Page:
Sometimes people ban books. I don’t claim to be able to follow the reason of why, or how anyone can think that banning a book is a good idea. I understand that parents should be able to do with their children’s media input as they please, but schools or governments or individuals banning books? It’s a world that seems so far removed from me. This happens frequently, of course, but the thing that really prompted this post was the article about how The Absolutely True Diary of a Part-Time Indian was being removed in a school because one mother said the book was about masturbation. (The same mother also called the book “Fifty Shades of Grey for Kids”). I haven’t read the book. I don’t know what it’s about or what topics it addresses or how, but I do know that there is a huge difference between a book including something and actually being about that thing.
But this post isn’t about that, not really. It’s just what got me thinking. Books are banned for a myriad of reasons, but one big one that comes up again and again is because these books might teach these children or teenagers something. They might teach them that homosexuality exist or that there are stronger curse words or the mechanics of sex. A myriad of things a teenager could theoretically learn, all from a book.
Well, I was a teenager not too long ago(Oh dear, I’ve become one of those people!). I’m 22. I bloomed out of my teenage stage three years ago. And there might typically be a lot of differences of maturity between a 17-year-old and a 22-year-old, but I can still remember being a teenager. I remember what I cared about, what I was afraid of, what I hoped for, and the relationships I forged. I remember what I learned it school(vaguely), what I read, and the entertainment I was into.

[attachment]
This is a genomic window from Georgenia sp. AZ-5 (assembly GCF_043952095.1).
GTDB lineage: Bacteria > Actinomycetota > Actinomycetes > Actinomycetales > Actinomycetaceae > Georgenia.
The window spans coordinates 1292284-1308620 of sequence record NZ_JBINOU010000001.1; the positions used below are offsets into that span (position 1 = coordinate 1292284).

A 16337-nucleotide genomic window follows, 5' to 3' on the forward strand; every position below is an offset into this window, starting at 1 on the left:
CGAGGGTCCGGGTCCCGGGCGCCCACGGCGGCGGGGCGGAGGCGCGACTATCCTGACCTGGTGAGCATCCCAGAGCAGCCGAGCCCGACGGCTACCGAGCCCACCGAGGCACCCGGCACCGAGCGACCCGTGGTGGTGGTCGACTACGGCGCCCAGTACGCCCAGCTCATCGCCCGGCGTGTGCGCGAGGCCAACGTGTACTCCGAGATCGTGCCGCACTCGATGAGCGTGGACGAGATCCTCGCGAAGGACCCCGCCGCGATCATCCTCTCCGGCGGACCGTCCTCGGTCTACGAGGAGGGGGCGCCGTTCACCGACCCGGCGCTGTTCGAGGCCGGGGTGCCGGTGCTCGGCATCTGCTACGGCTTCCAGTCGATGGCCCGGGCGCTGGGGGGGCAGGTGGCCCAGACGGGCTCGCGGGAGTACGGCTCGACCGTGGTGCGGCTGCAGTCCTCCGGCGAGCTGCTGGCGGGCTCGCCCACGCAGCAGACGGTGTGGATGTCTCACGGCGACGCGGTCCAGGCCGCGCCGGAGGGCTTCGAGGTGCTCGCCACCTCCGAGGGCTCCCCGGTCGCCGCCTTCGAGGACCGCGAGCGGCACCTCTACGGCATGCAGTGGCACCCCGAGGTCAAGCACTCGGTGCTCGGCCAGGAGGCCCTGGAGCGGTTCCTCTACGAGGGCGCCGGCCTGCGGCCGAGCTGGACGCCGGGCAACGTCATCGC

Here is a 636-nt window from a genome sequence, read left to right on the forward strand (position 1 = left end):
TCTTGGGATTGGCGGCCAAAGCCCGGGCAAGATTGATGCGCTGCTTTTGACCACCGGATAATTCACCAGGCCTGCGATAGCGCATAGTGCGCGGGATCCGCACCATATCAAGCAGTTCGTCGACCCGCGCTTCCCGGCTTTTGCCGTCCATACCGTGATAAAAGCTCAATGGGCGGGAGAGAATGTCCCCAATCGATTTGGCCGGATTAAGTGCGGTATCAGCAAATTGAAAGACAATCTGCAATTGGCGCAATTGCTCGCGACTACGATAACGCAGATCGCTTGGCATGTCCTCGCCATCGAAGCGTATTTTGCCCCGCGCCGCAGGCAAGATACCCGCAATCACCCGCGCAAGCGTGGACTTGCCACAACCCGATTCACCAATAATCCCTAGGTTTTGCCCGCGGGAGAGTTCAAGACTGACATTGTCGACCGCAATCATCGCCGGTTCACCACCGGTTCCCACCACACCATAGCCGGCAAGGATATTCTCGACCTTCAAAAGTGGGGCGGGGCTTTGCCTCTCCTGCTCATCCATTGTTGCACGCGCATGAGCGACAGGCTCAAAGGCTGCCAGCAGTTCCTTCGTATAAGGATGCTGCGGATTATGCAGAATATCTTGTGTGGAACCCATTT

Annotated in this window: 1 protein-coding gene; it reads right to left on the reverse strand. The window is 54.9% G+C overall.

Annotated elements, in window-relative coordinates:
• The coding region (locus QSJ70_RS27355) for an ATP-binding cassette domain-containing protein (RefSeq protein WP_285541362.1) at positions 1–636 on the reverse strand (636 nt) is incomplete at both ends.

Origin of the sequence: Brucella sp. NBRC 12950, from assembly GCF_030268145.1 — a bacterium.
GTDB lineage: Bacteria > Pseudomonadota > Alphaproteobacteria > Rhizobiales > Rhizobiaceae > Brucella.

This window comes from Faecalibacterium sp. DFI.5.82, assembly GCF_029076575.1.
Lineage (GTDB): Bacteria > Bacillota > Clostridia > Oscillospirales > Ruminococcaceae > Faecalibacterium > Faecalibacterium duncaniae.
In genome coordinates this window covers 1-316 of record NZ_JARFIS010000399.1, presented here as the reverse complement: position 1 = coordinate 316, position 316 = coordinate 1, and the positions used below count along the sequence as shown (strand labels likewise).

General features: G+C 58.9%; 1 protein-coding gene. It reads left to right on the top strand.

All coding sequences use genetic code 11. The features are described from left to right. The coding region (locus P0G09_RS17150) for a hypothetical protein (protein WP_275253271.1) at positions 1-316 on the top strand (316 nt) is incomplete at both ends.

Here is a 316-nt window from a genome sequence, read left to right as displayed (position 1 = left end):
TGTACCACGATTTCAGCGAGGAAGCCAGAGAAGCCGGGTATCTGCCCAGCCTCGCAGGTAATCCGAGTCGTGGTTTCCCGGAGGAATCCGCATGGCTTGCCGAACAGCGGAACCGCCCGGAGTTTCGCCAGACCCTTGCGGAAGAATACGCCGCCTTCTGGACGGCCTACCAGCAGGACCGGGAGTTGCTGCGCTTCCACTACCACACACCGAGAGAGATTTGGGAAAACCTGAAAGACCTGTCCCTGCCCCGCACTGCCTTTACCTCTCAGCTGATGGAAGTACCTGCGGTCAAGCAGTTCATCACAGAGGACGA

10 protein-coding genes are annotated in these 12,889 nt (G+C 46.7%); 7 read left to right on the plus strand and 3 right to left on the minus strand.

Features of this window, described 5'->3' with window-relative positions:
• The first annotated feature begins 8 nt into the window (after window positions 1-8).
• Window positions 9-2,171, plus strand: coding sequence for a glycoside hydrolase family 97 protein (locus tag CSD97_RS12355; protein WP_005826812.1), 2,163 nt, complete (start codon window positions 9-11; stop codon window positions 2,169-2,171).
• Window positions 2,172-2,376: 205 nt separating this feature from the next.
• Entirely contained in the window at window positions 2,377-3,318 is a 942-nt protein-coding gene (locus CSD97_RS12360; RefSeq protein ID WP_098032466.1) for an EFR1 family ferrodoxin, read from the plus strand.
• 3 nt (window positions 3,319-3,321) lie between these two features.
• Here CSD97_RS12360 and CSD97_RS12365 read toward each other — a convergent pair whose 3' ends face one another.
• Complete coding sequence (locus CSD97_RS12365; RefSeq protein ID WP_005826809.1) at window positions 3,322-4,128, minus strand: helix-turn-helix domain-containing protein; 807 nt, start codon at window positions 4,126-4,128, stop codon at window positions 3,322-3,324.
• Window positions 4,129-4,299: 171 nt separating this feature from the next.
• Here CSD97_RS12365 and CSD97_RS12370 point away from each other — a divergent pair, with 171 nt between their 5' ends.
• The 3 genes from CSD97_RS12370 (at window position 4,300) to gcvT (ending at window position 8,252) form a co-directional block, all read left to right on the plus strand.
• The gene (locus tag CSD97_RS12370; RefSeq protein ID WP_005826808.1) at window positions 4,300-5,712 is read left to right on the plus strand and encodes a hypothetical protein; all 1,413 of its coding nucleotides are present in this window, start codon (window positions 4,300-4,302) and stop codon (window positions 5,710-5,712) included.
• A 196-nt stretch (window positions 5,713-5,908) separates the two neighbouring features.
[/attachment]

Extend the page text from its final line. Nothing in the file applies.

And you know what? The adults around me really underestimated me and other teenagers. I didn’t care all about popularity or being pretty or my friendships. That was part of my teenage experience, yes, but it wasn’t the whole of it. I had a dying mother, fluctuating friendships, and deep questions about spiritual matters. I grieved and I lost and I did the dishes because someone had to, even when my world was falling apart. The adults might have under-estimated my life, but books didn’t.
Books never taught me curse words I hadn’t already heard.
Books never taught me anything about sex I didn’t already know.
Books never taught me anything about stealing or being violent.
Books never taught me that lying was okay.
Books never taught me to question authority. I was already doing that, without any help from a paperback.
I read books where all these things happened. I read high above my grade level. I was reading 12th grade level books in the 6th grade, and with that came issues of sex and morality and big, deep questions. Maybe they were “inappropriate for my age”, but they weren’t teaching or telling me anything I didn’t already know. When I finished those books, I never thought This book taught me a new curse word or This book was pro-violence. None of those things I learned from books.
Books did teach me friendship. They taught me that people will hurt you, friends will betray you, and that in turn, you will at some point, probably do something to betray them.